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Awesome Thing: Moon

In Awesome Things, Movies, Science Fiction on May 20, 2010 at 11:18 am

I’ve added categories to this blog, and after doing so realized that I tend to blog quite a bit about media. No surprise there. I’ve decided to intermittently endorse various things that are not necessarily current, stuff that I enjoy for some reason or another. All of these will be under the “Awesome Things” category. Here’s my first non-current endorsement, Moon.

I’ve been meaning to blog about Moon for quite some time now. You really ought to watch it. I don’t want to give away too much about it, but was far and away one of the best science fiction stories that I’ve seen or read in a long, long time.

When I was a kid, I devoured Asimov, Clarke, and Dick’s short stories. I checked out collections of Hugo-winning short stories and novellas, and devoured them with gusto. Science fiction, I think, is uniquely suited to the short story. Brief narratives can be built around a single interesting idea, a nice little “what if…” scenario that can put a human face on speculation and abstraction.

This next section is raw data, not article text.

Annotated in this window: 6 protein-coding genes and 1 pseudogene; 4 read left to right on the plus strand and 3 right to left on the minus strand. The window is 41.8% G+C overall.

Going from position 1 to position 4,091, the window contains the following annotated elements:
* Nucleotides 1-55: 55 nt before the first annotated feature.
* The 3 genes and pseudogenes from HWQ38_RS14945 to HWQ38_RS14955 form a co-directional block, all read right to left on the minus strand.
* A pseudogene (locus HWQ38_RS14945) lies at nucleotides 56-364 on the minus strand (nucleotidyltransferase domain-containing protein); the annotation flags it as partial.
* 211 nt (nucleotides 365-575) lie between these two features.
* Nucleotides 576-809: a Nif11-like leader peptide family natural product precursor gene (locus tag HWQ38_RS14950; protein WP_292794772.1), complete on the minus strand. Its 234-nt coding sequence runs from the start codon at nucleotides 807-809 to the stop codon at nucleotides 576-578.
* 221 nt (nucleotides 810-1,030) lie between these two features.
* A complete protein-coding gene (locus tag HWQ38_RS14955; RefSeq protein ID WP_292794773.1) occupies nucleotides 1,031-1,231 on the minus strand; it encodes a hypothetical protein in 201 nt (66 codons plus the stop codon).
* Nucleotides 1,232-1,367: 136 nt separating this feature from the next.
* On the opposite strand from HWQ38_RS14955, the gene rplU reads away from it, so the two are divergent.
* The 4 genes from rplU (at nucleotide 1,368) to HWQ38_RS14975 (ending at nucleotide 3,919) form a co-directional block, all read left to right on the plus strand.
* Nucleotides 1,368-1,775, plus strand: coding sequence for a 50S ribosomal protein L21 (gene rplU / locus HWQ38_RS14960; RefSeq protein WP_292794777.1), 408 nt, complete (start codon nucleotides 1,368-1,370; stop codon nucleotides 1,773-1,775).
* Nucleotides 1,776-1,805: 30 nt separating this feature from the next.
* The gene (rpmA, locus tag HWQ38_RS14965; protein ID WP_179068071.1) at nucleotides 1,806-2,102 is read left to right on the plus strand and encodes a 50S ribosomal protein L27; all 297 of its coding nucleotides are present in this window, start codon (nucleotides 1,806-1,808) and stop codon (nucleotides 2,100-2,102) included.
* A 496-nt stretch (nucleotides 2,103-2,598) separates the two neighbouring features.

Moon reminded me a great deal of those stories by Asimov & Co. The film is science fiction in the traditional sense, starting from a speculative scenario of what it would be like to live by yourself in a station on the moon. It goes from there, with Sam Rockwell having no one to talk to except himself and his computer buddy voiced by Kevin Spacey.
I wish I could talk more about the plot. I really do, but I don’t want to spoil a thing about it for anyone who hasn’t seen it. There is a twisty moment in the middle, but something that I really, really love about the movie is that the further sci-fi weirdness is used as a departure point, not a conclusion. When the audience does find out about a given futuristic oddity in the world of Moon, the movie does not just say “PRESTO!” and leave it at that. Instead, it actually develops the weirdness, exploring it just like good science fiction should.
Moon reminded me of all the reasons I love science fiction. It reminded me why I love speculation and wonder, why I think that “what if…” is a great question to ask, why I devoured all those short stories, and why I wanted to be a sci-fi writer when I was younger. (Actually, I still sort of want to be a sci-fi writer sometimes…) It is everything good and neato and smart and clever about the genre, and it reminded me not that I love stories about space and robots, but why I came to love them in the first place.

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